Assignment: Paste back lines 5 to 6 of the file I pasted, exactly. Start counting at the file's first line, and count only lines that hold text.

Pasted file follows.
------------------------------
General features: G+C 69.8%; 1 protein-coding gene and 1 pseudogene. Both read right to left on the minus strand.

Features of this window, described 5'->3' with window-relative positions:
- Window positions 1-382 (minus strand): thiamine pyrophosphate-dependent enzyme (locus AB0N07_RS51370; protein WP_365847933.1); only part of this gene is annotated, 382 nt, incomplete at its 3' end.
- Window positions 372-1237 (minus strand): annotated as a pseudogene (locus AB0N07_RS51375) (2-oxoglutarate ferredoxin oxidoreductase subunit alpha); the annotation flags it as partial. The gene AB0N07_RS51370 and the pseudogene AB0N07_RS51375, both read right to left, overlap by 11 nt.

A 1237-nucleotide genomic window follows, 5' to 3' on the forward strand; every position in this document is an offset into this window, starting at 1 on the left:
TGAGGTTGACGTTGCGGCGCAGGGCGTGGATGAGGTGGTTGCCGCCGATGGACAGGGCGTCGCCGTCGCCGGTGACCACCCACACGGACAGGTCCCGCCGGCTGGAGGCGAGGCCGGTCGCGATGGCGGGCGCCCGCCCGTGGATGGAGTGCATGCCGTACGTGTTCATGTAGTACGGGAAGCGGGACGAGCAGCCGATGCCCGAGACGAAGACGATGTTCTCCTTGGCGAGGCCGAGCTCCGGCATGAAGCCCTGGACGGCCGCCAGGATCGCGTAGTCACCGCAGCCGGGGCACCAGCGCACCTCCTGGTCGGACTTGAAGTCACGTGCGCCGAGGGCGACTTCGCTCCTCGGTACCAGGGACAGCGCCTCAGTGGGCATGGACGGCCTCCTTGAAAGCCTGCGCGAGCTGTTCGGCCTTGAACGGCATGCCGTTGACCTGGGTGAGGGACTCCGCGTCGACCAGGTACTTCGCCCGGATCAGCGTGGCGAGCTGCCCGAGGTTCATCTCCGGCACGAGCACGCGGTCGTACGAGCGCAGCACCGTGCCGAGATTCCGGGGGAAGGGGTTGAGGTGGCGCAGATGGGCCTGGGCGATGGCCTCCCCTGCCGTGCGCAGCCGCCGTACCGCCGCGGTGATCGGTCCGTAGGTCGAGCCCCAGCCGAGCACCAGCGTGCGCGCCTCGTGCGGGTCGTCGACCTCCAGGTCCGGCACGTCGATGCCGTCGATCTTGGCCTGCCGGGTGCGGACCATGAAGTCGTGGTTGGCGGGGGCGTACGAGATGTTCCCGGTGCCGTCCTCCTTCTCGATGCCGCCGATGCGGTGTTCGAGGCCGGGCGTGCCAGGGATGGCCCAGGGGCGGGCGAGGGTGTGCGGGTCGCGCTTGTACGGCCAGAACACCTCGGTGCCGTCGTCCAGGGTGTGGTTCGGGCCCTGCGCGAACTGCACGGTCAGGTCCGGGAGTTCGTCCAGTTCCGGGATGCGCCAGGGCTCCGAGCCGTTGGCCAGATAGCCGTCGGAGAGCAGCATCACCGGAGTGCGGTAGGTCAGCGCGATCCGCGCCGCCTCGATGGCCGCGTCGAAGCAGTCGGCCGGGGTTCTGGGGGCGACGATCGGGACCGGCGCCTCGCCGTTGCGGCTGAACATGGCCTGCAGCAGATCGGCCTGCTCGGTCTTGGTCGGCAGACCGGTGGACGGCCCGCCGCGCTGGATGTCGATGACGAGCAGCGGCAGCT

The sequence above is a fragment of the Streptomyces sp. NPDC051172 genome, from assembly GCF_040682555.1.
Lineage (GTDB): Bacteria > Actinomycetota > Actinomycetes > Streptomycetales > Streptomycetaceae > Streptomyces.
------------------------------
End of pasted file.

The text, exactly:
A 1237-nucleotide genomic window follows, 5' to 3' on the forward strand; every position in this document is an offset into this window, starting at 1 on the left:
TGAGGTTGACGTTGCGGCGCAGGGCGTGGATGAGGTGGTTGCCGCCGATGGACAGGGCGTCGCCGTCGCCGGTGACCACCCACACGGACAGGTCCCGCCGGCTGGAGGCGAGGCCGGTCGCGATGGCGGGCGCCCGCCCGTGGATGGAGTGCATGCCGTACGTGTTCATGTAGTACGGGAAGCGGGACGAGCAGCCGATGCCCGAGACGAAGACGATGTTCTCCTTGGCGAGGCCGAGCTCCGGCATGAAGCCCTGGACGGCCGCCAGGATCGCGTAGTCACCGCAGCCGGGGCACCAGCGCACCTCCTGGTCGGACTTGAAGTCACGTGCGCCGAGGGCGACTTCGCTCCTCGGTACCAGGGACAGCGCCTCAGTGGGCATGGACGGCCTCCTTGAAAGCCTGCGCGAGCTGTTCGGCCTTGAACGGCATGCCGTTGACCTGGGTGAGGGACTCCGCGTCGACCAGGTACTTCGCCCGGATCAGCGTGGCGAGCTGCCCGAGGTTCATCTCCGGCACGAGCACGCGGTCGTACGAGCGCAGCACCGTGCCGAGATTCCGGGGGAAGGGGTTGAGGTGGCGCAGATGGGCCTGGGCGATGGCCTCCCCTGCCGTGCGCAGCCGCCGTACCGCCGCGGTGATCGGTCCGTAGGTCGAGCCCCAGCCGAGCACCAGCGTGCGCGCCTCGTGCGGGTCGTCGACCTCCAGGTCCGGCACGTCGATGCCGTCGATCTTGGCCTGCCGGGTGCGGACCATGAAGTCGTGGTTGGCGGGGGCGTACGAGATGTTCCCGGTGCCGTCCTCCTTCTCGATGCCGCCGATGCGGTGTTCGAGGCCGGGCGTGCCAGGGATGGCCCAGGGGCGGGCGAGGGTGTGCGGGTCGCGCTTGTACGGCCAGAACACCTCGGTGCCGTCGTCCAGGGTGTGGTTCGGGCCCTGCGCGAACTGCACGGTCAGGTCCGGGAGTTCGTCCAGTTCCGGGATGCGCCAGGGCTCCGAGCCGTTGGCCAGATAGCCGTCGGAGAGCAGCATCACCGGAGTGCGGTAGGTCAGCGCGATCCGCGCCGCCTCGATGGCCGCGTCGAAGCAGTCGGCCGGGGTTCTGGGGGCGACGATCGGGACCGGCGCCTCGCCGTTGCGGCTGAACATGGCCTGCAGCAGATCGGCCTGCTCGGTCTTGGTCGGCAGACCGGTGGACGGCCCGCCGCGCTGGATGTCGATGACGAGCAGCGGCAGCT